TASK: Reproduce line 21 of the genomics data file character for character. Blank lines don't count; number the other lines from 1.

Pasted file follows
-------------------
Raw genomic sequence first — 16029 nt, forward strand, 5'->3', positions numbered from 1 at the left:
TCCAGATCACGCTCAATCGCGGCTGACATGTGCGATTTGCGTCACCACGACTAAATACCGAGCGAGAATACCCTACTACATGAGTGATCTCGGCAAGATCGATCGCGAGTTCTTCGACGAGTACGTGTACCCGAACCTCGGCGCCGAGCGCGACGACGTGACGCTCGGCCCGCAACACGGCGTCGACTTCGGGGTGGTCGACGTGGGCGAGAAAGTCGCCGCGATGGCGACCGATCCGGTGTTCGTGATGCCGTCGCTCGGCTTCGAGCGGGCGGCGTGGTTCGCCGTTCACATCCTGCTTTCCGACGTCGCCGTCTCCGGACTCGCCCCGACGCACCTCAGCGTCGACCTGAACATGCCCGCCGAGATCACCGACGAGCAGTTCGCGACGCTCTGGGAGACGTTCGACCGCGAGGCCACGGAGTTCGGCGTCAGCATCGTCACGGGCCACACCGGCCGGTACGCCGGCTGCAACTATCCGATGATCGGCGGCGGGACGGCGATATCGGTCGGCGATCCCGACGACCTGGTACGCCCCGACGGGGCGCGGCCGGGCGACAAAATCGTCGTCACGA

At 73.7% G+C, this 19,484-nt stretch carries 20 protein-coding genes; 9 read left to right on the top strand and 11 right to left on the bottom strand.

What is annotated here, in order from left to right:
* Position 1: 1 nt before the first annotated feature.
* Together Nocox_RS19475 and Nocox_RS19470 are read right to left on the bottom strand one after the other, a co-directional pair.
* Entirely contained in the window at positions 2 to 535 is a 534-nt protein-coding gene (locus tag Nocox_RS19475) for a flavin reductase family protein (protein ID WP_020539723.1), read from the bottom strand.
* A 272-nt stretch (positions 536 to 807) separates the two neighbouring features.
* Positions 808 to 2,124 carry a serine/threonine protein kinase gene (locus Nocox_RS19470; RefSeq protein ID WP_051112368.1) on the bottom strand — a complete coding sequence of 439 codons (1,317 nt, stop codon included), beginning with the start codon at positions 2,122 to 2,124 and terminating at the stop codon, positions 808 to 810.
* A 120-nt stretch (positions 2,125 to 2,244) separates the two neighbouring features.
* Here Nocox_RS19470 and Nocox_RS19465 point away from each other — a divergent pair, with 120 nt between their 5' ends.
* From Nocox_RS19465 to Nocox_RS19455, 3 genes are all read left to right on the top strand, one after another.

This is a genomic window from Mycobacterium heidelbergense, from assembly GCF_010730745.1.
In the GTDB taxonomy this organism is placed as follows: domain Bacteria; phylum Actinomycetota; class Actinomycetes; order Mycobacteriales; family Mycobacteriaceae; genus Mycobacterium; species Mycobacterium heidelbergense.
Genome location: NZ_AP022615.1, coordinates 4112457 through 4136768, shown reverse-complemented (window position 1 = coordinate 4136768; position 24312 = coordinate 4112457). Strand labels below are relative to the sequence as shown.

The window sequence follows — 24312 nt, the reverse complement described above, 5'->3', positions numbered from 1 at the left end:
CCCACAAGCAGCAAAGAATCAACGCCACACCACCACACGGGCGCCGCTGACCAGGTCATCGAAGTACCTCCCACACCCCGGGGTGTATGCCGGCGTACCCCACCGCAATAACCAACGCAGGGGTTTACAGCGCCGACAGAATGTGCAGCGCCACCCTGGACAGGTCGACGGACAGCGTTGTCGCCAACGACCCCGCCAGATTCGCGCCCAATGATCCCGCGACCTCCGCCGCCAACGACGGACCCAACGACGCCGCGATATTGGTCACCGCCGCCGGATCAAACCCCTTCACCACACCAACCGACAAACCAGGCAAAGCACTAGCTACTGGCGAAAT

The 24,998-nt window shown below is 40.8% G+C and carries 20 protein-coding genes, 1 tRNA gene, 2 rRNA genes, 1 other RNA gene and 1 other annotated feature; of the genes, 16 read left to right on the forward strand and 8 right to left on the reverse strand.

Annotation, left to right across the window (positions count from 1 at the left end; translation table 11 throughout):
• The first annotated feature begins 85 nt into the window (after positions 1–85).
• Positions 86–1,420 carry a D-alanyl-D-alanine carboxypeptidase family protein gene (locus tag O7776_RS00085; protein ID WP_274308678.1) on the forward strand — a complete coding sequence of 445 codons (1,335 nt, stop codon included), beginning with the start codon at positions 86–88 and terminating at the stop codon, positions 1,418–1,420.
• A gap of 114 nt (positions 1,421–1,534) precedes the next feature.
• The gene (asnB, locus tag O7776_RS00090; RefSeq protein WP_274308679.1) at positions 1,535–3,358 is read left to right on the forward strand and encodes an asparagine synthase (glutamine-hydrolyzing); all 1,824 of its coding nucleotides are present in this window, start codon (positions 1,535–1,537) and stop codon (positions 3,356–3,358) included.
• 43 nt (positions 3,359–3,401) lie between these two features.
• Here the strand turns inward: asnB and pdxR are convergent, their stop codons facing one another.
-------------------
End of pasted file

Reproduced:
• Positions 86–1,420 carry a D-alanyl-D-alanine carboxypeptidase family protein gene (locus tag O7776_RS00085; protein ID WP_274308678.1) on the forward strand — a complete coding sequence of 445 codons (1,335 nt, stop codon included), beginning with the start codon at positions 86–88 and terminating at the stop codon, positions 1,418–1,420.